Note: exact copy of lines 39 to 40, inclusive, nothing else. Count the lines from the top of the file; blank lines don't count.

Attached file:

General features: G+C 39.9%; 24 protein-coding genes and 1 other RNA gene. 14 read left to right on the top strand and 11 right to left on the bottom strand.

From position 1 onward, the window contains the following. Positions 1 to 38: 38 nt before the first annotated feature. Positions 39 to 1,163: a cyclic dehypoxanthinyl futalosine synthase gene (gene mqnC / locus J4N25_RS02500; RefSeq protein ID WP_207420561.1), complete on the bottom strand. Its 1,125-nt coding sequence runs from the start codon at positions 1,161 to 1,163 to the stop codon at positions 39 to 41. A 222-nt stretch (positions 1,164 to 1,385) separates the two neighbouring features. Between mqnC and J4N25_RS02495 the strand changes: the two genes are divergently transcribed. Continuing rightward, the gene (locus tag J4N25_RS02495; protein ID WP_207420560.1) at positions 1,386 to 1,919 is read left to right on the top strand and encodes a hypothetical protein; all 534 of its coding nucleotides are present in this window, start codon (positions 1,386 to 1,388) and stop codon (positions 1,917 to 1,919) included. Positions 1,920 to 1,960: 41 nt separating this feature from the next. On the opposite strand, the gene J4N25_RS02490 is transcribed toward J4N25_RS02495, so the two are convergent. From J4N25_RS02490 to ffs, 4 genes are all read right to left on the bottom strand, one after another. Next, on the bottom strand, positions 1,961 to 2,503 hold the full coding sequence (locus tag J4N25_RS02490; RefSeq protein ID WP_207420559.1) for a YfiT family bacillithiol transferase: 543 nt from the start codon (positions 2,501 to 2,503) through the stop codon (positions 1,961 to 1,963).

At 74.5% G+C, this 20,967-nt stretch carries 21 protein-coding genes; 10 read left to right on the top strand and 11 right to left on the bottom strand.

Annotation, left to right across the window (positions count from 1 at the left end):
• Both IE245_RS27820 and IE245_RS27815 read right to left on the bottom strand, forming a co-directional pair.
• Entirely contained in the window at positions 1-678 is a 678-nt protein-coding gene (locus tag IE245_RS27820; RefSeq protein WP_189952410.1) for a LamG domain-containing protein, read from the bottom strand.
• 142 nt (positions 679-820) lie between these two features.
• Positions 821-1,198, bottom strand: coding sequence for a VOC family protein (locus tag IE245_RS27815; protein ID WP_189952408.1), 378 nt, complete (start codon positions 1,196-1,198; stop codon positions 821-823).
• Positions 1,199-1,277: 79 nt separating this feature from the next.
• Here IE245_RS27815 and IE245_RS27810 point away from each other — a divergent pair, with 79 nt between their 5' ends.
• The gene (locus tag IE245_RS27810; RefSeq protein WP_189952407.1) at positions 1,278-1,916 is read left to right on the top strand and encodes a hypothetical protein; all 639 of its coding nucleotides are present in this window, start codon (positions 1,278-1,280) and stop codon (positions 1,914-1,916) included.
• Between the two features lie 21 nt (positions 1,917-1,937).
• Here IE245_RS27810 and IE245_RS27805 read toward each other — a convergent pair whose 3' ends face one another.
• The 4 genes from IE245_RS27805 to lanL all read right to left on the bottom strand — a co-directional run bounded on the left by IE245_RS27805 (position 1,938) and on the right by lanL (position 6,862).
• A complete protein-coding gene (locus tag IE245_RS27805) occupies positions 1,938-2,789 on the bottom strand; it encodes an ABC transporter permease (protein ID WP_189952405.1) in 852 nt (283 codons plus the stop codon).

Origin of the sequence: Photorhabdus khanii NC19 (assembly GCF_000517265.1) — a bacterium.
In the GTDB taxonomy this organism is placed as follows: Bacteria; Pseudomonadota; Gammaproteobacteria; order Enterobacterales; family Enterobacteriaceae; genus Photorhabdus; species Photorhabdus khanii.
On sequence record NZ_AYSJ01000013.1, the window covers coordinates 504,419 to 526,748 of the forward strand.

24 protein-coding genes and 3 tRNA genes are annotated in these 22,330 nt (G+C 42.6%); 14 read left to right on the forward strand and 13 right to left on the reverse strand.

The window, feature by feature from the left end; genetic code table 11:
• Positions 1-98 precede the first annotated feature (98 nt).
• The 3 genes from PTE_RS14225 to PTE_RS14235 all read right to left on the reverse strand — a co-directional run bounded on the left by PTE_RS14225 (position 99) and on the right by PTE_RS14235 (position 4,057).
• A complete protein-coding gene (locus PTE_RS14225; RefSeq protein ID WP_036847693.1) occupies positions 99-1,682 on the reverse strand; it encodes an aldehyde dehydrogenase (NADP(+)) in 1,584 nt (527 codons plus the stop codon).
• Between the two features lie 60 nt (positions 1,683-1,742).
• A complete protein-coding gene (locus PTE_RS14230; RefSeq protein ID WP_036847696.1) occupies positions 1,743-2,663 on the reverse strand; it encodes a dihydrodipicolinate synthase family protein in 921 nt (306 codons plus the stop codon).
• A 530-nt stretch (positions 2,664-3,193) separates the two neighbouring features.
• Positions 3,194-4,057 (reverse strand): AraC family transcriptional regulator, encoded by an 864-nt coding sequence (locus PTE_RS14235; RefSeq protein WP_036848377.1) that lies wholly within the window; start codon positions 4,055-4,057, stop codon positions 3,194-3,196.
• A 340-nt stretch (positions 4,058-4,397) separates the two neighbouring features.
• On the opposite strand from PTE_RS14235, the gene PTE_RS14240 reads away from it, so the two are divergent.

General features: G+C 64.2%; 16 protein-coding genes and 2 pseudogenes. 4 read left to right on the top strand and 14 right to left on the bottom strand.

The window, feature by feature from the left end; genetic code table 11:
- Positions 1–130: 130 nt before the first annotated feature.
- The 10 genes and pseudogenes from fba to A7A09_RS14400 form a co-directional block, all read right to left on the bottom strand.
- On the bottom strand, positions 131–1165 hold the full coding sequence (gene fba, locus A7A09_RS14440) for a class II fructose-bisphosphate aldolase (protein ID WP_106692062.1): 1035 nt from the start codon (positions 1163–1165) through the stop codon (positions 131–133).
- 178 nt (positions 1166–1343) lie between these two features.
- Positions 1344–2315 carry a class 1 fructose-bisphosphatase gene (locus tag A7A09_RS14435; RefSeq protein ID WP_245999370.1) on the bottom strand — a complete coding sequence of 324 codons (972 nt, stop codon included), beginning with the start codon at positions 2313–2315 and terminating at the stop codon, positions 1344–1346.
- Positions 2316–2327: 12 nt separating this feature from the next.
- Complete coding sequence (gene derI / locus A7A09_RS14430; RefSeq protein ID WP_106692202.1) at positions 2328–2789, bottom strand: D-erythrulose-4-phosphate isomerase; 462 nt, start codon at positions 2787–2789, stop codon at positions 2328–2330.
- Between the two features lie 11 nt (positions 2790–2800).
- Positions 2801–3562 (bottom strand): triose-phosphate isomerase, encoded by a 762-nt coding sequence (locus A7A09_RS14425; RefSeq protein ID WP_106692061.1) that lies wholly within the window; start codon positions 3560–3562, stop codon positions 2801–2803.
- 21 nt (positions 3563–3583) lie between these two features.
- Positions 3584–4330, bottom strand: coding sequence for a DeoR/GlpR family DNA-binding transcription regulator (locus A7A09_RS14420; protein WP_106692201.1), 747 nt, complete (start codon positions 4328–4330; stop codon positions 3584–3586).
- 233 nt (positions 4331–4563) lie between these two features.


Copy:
- Between the two features lie 11 nt (positions 2790–2800).
- Positions 2801–3562 (bottom strand): triose-phosphate isomerase, encoded by a 762-nt coding sequence (locus A7A09_RS14425; RefSeq protein ID WP_106692061.1) that lies wholly within the window; start codon positions 3560–3562, stop codon positions 2801–2803.